The regulator’s pursuit of effective competition in the marketplace is moving at too slow a paceIn the past few days, I have been trying to work out whether I am a glass half full or a half empty kind of person. As a cynical journalist, my instincts tend towards the half empty, but I have been known, on occasion, to feel positive about regulatory and industry initiatives. So why do I feel so ambivalent about the FCA’s discussion paper, Effective competition in non-workplace pensions (DP18/01)?
MPs should ignore their whips and reinstate the Financial Guidance and Claims Bill amendmentThe Government’s Pension Wise service is a wonderful organisation. Or, at least, it is seen as such by the vast majority of those who use it. Indeed, according to a recent Money Marketing article, 88 per cent of people who used Pension Wise said they had a fairly or very helpful experience.
The plan to extend auto-enrolment to 18 to 21-year-olds is a step in the right direction but so much more needs to be doneOne of the advantages of the Christmas period is that it allows those of us with extra time on our hands (and a sometimes-urgent desire to get away from family pressures) to duck away into the office to carry out some “vital” work-related research.
Muck Rack makes it simple to find people, tweets, or articles that mention any name, keyword, company, hashtag etc. We've compiled this guide to help you make the most of your search.
Selecting a term
Start searching tweets, articles from media outlets, articles mentioned in tweets, journalists'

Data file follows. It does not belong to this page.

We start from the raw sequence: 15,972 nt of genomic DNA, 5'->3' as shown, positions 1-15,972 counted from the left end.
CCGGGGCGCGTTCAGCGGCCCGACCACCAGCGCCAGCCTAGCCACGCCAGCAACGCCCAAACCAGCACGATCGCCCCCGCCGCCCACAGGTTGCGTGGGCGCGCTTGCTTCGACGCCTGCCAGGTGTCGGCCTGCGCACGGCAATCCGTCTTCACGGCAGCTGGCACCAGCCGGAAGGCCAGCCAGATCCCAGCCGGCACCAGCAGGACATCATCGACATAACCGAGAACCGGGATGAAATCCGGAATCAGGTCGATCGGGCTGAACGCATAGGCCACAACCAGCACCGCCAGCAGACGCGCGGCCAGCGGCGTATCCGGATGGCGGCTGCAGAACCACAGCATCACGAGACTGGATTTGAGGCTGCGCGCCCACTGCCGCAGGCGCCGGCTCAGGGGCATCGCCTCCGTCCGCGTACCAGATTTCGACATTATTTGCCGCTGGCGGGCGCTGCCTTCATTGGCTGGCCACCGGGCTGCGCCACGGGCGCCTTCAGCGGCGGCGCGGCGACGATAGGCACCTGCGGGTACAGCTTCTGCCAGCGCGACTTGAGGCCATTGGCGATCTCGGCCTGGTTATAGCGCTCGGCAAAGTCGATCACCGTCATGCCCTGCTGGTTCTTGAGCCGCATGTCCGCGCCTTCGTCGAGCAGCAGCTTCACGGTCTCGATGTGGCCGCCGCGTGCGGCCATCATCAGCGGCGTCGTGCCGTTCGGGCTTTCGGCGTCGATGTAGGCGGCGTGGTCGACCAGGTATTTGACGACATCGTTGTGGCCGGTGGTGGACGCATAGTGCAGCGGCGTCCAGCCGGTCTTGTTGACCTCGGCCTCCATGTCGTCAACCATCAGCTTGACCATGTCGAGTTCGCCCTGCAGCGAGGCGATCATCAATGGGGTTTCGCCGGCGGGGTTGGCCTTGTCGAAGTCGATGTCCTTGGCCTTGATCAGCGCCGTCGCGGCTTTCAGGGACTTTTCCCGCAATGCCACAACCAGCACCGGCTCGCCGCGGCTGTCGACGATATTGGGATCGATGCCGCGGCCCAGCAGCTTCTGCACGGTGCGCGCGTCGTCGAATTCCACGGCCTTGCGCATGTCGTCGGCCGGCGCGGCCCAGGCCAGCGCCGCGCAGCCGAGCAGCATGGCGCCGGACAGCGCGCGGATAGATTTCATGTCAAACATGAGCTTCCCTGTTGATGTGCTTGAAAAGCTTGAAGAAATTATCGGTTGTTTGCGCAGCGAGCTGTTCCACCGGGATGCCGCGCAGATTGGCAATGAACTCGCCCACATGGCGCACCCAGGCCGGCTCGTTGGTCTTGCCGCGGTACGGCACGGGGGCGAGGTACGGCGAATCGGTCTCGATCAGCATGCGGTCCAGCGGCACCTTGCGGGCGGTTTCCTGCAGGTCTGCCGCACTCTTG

names, titles and bios with some suggested searches:
Companies or Topics (e.g. iPhone, Microsoft)
Phrases (e.g. "cloud computing") — use quotes to keep the terms together
Twitter handles (e.g. @username) — returns those who have mentioned or replied to
Names (e.g. "David Pogue")
Hashtags (e.g. #sxsw, #london2012)
Bio details (e.g. vegan, Olympics, father)
Muck Rack's Advanced Search allows for many boolean operators.
Find results that mention multiple specified terms, use AND or
+. For example, ensure each result contains both Elon Musk and Mark Zuckerberg by
searching Musk AND Zuckerberg or Musk + Zuckerberg.
Use the operators OR or , to broaden your search when you'd like either of
multiple terms to appear in results. (This is the default behavior of our search when no operators
are used). For example, results will contain either cake or cookie by searching cake OR cookie or cake,cookie
Use NOT or - to subtract results from your search. For
example, searching Disney will yield results about the Walt Disney Company as well as Walt Disney
World Resort. To exclude mentions of Disney World, search for Disney -World or Disney
When using one of these operators with a phrase, enclose it in quotation marks. For example, you can
find results about smartphones excluding Apple's iPhone 4S by searching smartphone -"iPhone
Exact case matching or punctuation
If you're searching for a brand name or keyword that relies on specific punctuation marks or capitalization, you can
find results that match your exact query by adding matchcase: before the keyword you're searching for, like matchcase:E*TRADE .
Use parentheses to separate multiple
boolean phrases. For example, to find journalists talking about having fun in Disney World or
Disneyland, search for ("disney world" OR disneyland) AND fun.
An asterisk can be used to search for any variation of a root word truncated by the asterisk. For example, searching for admin* will return results for administrator, administration, administer, administered, etc.
A near operator is an AND operator where you can control the distance between the words. You can vary the distance the near operation uses by adding a forward slash and number (between 0-99) such as strawberries NEAR/10 "whipped cream", which means the strawberries must exist within 10 words of "whipped cream".